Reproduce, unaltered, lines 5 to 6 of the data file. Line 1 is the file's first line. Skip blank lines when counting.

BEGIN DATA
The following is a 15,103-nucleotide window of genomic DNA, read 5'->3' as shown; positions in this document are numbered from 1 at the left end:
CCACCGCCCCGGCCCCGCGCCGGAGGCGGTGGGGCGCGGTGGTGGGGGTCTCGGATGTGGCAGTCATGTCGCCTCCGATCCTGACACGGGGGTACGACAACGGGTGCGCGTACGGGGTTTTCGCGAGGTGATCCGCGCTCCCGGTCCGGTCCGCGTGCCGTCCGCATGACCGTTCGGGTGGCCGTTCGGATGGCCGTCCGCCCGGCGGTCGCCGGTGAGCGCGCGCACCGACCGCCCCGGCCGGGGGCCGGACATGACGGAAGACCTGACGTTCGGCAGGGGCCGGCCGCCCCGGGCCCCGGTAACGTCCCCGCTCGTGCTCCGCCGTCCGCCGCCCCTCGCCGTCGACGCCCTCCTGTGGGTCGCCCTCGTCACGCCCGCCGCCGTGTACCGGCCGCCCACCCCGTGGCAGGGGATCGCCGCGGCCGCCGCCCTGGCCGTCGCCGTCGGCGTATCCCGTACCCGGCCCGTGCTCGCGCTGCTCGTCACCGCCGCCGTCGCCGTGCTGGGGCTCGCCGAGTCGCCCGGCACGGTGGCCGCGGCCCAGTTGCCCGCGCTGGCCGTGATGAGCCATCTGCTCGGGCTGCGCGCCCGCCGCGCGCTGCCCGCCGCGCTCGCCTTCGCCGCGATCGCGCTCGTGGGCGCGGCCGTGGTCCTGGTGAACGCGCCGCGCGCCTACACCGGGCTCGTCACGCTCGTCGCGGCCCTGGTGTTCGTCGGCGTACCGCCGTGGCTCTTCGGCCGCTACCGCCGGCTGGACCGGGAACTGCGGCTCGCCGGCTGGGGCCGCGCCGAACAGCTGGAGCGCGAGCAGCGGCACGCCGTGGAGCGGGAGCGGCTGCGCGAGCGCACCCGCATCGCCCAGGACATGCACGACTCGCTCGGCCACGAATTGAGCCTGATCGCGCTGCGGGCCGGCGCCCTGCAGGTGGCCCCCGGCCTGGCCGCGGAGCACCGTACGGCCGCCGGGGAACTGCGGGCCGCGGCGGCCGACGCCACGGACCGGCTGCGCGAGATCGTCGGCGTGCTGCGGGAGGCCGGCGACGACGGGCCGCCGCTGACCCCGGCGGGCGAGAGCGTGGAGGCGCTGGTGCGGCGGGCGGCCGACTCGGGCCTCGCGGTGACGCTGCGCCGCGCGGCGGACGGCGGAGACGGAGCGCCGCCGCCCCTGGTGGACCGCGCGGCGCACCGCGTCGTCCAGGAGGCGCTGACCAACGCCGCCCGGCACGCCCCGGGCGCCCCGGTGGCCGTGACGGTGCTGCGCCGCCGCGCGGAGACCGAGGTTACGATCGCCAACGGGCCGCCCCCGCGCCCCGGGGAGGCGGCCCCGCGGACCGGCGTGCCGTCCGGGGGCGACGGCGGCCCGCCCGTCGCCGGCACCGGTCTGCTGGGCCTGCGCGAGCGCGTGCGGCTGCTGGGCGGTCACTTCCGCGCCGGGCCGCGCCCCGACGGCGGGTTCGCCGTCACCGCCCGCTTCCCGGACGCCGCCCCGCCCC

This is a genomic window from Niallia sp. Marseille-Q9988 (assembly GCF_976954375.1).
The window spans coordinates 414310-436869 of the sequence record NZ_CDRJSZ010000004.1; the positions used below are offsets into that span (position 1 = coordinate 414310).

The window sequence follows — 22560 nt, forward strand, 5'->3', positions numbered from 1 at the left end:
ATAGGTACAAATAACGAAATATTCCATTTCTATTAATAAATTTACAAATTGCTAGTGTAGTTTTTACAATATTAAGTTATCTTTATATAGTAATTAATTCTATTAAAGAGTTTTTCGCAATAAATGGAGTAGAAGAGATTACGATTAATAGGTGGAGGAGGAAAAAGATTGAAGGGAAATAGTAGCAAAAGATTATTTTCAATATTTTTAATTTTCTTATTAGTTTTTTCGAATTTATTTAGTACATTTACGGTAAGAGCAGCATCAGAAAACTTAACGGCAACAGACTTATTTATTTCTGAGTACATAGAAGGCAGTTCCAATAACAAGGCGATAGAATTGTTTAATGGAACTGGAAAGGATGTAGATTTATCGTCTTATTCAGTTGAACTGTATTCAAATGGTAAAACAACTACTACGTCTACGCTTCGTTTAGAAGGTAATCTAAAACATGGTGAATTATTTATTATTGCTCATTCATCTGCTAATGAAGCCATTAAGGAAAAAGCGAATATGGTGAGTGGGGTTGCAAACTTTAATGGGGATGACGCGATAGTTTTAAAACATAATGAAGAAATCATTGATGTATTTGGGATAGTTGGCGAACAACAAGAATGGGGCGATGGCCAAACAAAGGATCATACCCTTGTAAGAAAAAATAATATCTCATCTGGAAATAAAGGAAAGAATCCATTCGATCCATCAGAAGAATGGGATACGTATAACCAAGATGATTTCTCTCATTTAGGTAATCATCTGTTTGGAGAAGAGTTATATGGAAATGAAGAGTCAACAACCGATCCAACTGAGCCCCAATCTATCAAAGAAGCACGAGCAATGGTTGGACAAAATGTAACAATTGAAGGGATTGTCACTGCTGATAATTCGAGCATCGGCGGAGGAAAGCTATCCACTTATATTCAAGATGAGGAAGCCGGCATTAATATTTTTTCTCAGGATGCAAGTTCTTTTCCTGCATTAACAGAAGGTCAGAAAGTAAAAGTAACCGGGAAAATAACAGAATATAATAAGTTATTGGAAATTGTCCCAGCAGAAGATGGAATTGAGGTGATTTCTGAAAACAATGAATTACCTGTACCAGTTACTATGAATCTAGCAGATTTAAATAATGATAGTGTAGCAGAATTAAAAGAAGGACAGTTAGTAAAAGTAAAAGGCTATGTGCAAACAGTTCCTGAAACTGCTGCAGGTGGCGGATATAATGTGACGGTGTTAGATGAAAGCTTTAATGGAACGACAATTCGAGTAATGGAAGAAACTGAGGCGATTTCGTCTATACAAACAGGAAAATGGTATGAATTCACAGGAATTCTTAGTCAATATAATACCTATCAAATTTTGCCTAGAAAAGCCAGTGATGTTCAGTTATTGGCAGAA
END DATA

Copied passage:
The window sequence follows — 22560 nt, forward strand, 5'->3', positions numbered from 1 at the left end:
ATAGGTACAAATAACGAAATATTCCATTTCTATTAATAAATTTACAAATTGCTAGTGTAGTTTTTACAATATTAAGTTATCTTTATATAGTAATTAATTCTATTAAAGAGTTTTTCGCAATAAATGGAGTAGAAGAGATTACGATTAATAGGTGGAGGAGGAAAAAGATTGAAGGGAAATAGTAGCAAAAGATTATTTTCAATATTTTTAATTTTCTTATTAGTTTTTTCGAATTTATTTAGTACATTTACGGTAAGAGCAGCATCAGAAAACTTAACGGCAACAGACTTATTTATTTCTGAGTACATAGAAGGCAGTTCCAATAACAAGGCGATAGAATTGTTTAATGGAACTGGAAAGGATGTAGATTTATCGTCTTATTCAGTTGAACTGTATTCAAATGGTAAAACAACTACTACGTCTACGCTTCGTTTAGAAGGTAATCTAAAACATGGTGAATTATTTATTATTGCTCATTCATCTGCTAATGAAGCCATTAAGGAAAAAGCGAATATGGTGAGTGGGGTTGCAAACTTTAATGGGGATGACGCGATAGTTTTAAAACATAATGAAGAAATCATTGATGTATTTGGGATAGTTGGCGAACAACAAGAATGGGGCGATGGCCAAACAAAGGATCATACCCTTGTAAGAAAAAATAATATCTCATCTGGAAATAAAGGAAAGAATCCATTCGATCCATCAGAAGAATGGGATACGTATAACCAAGATGATTTCTCTCATTTAGGTAATCATCTGTTTGGAGAAGAGTTATATGGAAATGAAGAGTCAACAACCGATCCAACTGAGCCCCAATCTATCAAAGAAGCACGAGCAATGGTTGGACAAAATGTAACAATTGAAGGGATTGTCACTGCTGATAATTCGAGCATCGGCGGAGGAAAGCTATCCACTTATATTCAAGATGAGGAAGCCGGCATTAATATTTTTTCTCAGGATGCAAGTTCTTTTCCTGCATTAACAGAAGGTCAGAAAGTAAAAGTAACCGGGAAAATAACAGAATATAATAAGTTATTGGAAATTGTCCCAGCAGAAGATGGAATTGAGGTGATTTCTGAAAACAATGAATTACCTGTACCAGTTACTATGAATCTAGCAGATTTAAATAATGATAGTGTAGCAGAATTAAAAGAAGGACAGTTAGTAAAAGTAAAAGGCTATGTGCAAACAGTTCCTGAAACTGCTGCAGGTGGCGGATATAATGTGACGGTGTTAGATGAAAGCTTTAATGGAACGACAATTCGAGTAATGGAAGAAACTGAGGCGATTTCGTCTATACAAACAGGAAAATGGTATGAATTCACAGGAATTCTTAGTCAATATAATACCTATCAAATTTTGCCTAGAAAAGCCAGTGATGTTCAGTTATTGGCAGAA